The whole point of free software, he comments, is to ”liberate it in all senses …” He adds, ”It’ s part of the intellectual heritage of man. True intellectual heritage can’t be bound up in intellectual property.”
Did being arrested, and later on finding himself in a courtroom, push him into a completely different reality that he had never thought about – and in a direction that eventually saw him start thinking along the lines of a website like WikiLeaks, that would take on the world?
”That [experience] showed me how the justice system and bureaucracy worked, and did not work; what its abilities were and what its limitations were,” he replies. ”And justice wasn’t something that came out of the justice system. Justice was something that you bring to the justice system. And if you’re lucky, or skilled, and you’re in a country that isn’t too corrupt, you can do that.”
In another life, Assange might have been a mathematician. He spent four years studying maths, mostly at Melbourne University – with stints at the Australian National University in Canberra – but never graduated, disenchanted, he says, with how many of his fellow students were conducting research for the US defence system.
”There are key cases which are just really f—ing obnoxious,” he says. According to Assange, the US Defence Advance Research Project Agency was funding research that involved optimising the efficiency of a military bulldozer called the Grizzly Plough, which was used in the Iraqi desert during Operation Desert Storm during the 1991 Gulf War.
”It has a problem in that it gets damaged [from] the sand rolling up in front. The application of this bulldozer is to move at 60 kilometres an hour, sweeping barbed wire and so on before it, and get the sand and put it in the trenches where the [Iraqi] troops are, and bury them all alive and then roll over the top. So that’s what Melbourne University’s applied maths department was doing – studying how to improve the efficiency of the Grizzly Plough. This is beyond the pale.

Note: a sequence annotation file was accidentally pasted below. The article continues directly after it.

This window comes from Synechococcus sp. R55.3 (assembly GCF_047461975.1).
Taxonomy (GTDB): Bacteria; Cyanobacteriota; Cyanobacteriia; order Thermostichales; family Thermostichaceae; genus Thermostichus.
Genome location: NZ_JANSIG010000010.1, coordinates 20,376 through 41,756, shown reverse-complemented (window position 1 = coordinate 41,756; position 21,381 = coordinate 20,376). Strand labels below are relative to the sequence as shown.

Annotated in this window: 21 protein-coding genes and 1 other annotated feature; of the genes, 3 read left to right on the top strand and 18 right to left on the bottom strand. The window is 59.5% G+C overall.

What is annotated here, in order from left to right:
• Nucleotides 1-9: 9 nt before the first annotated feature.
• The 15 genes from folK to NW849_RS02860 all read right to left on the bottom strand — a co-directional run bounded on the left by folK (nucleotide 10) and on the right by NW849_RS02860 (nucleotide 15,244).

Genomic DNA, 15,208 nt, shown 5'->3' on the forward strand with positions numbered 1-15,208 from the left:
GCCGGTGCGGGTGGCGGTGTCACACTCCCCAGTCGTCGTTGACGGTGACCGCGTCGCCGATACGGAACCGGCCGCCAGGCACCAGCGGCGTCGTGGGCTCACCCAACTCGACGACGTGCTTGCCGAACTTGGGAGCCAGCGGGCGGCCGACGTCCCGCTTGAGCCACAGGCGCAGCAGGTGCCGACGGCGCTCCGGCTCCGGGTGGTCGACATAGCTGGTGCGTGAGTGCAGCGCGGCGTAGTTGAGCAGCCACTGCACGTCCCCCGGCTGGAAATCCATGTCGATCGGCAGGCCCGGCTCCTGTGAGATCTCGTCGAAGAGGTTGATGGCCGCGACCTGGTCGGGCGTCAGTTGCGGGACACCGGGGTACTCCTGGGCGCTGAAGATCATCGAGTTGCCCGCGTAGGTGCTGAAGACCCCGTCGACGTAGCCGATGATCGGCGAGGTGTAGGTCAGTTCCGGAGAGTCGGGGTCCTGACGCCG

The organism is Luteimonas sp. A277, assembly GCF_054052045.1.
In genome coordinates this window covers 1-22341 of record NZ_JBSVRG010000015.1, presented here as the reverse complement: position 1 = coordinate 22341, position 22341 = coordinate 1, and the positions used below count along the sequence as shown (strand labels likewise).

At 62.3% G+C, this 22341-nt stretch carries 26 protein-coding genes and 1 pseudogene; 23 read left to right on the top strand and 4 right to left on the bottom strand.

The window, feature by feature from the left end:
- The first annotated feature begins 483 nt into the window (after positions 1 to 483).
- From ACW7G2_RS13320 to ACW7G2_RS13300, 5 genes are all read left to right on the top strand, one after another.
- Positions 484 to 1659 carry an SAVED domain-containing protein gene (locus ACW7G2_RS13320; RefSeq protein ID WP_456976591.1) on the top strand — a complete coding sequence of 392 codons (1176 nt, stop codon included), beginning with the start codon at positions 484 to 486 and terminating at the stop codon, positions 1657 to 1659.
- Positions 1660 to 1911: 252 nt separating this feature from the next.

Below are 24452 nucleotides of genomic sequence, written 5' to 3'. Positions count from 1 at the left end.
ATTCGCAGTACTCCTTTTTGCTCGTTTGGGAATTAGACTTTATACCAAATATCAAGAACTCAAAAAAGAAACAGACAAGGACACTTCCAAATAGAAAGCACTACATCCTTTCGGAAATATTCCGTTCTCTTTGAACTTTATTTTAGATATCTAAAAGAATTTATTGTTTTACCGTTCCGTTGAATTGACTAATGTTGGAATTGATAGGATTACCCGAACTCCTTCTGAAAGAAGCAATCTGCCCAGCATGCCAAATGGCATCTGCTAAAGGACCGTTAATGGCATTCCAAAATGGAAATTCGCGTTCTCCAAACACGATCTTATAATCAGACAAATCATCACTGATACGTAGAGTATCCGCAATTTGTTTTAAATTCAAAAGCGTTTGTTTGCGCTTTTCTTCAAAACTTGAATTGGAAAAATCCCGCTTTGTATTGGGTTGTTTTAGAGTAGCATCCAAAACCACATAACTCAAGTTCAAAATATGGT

”The final nail in the coffin was that I went to the hundredth anniversary of physics at the ANU. There were some 1500 visitors there – four Nobel prize winners – and every goddamn one of them was carting around, on their backs, a backpack given to them by the Defence Science Technology Organisation. At least it was an Australian defence science organisation.”
Assange says he did a lot of soul searching before he finally quit his studies in 2007.
He had already started working with other people on a model of WikiLeaks by early 2006. There were people at the physics conference, he goes on, who were career physicists, ”and there was just something about their attire, and the way they moved their bodies, and of course the bags on their backs didn’t help much either. I couldn’t respect them as men.”
His university experience didn’t define his cynicism, though. Assange says that he’s extremely cynical anyway.
”I painted every corner, floor, wall and ceiling in the ‘room’ I was in, black, until there was only one corner left. I mean intellectually,” he adds. ”To me, it was the forced move [in chess], when you have to do something or you’ll lose the game.”
So WikiLeaks was his forced move?
”That’s the way it feels to me, yes.”
So who leaks to Wikileaks?
Assange says that intelligence agencies will never confirm or deny that they ”post” documents, even when some of those documents display the letterhead of the intelligence organisation involved.
”I love classification labels, because if it says Top Secret on the front, I think ‘this is probably an interesting document,’ and legitimate,” he says. ”There’s a glut of information of low quality in the world. So information that has been restricted and suppressed – it’s interesting that people have [spent] economic effort to restrict and suppress it – so info which has extra restrictions on it, usually has an extra ability to induce reforms if it’s released.
”Intelligence organisations nearly always put what section it’s from, and the classification label. Sometimes they’ll use code words in the classification. They’ll even classify the classification.”
It’s curious, surely, given the Pentagon’s anger over the leaking of the Baghdad video, that Assange hasn’t been asked to come into some office, somewhere, and have a chat. He returned to Australia via the US with no trouble, I point out.